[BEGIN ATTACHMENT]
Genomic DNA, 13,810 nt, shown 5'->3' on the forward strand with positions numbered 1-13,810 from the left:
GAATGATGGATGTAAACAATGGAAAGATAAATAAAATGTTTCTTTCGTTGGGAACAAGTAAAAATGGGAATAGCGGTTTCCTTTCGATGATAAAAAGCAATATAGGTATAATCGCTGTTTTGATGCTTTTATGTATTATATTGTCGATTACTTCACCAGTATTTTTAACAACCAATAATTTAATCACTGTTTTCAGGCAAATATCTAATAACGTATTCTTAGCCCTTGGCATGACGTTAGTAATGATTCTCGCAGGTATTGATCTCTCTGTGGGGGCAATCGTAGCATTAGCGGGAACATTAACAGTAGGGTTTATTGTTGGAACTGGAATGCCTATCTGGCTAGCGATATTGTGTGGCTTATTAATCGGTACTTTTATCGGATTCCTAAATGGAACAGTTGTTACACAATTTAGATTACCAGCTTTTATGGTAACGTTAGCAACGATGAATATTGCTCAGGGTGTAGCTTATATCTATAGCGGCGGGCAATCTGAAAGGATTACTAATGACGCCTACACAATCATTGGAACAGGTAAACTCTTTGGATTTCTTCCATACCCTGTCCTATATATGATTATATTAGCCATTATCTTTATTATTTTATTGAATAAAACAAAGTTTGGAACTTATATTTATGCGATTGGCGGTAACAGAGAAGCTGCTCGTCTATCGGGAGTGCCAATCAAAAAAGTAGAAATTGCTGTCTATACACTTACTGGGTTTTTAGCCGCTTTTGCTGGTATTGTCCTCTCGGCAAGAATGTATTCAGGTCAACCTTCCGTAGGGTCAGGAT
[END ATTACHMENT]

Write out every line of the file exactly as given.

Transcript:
Genomic DNA, 13,810 nt, shown 5'->3' on the forward strand with positions numbered 1-13,810 from the left:
GAATGATGGATGTAAACAATGGAAAGATAAATAAAATGTTTCTTTCGTTGGGAACAAGTAAAAATGGGAATAGCGGTTTCCTTTCGATGATAAAAAGCAATATAGGTATAATCGCTGTTTTGATGCTTTTATGTATTATATTGTCGATTACTTCACCAGTATTTTTAACAACCAATAATTTAATCACTGTTTTCAGGCAAATATCTAATAACGTATTCTTAGCCCTTGGCATGACGTTAGTAATGATTCTCGCAGGTATTGATCTCTCTGTGGGGGCAATCGTAGCATTAGCGGGAACATTAACAGTAGGGTTTATTGTTGGAACTGGAATGCCTATCTGGCTAGCGATATTGTGTGGCTTATTAATCGGTACTTTTATCGGATTCCTAAATGGAACAGTTGTTACACAATTTAGATTACCAGCTTTTATGGTAACGTTAGCAACGATGAATATTGCTCAGGGTGTAGCTTATATCTATAGCGGCGGGCAATCTGAAAGGATTACTAATGACGCCTACACAATCATTGGAACAGGTAAACTCTTTGGATTTCTTCCATACCCTGTCCTATATATGATTATATTAGCCATTATCTTTATTATTTTATTGAATAAAACAAAGTTTGGAACTTATATTTATGCGATTGGCGGTAACAGAGAAGCTGCTCGTCTATCGGGAGTGCCAATCAAAAAAGTAGAAATTGCTGTCTATACACTTACTGGGTTTTTAGCCGCTTTTGCTGGTATTGTCCTCTCGGCAAGAATGTATTCAGGTCAACCTTCCGTAGGGTCAGGAT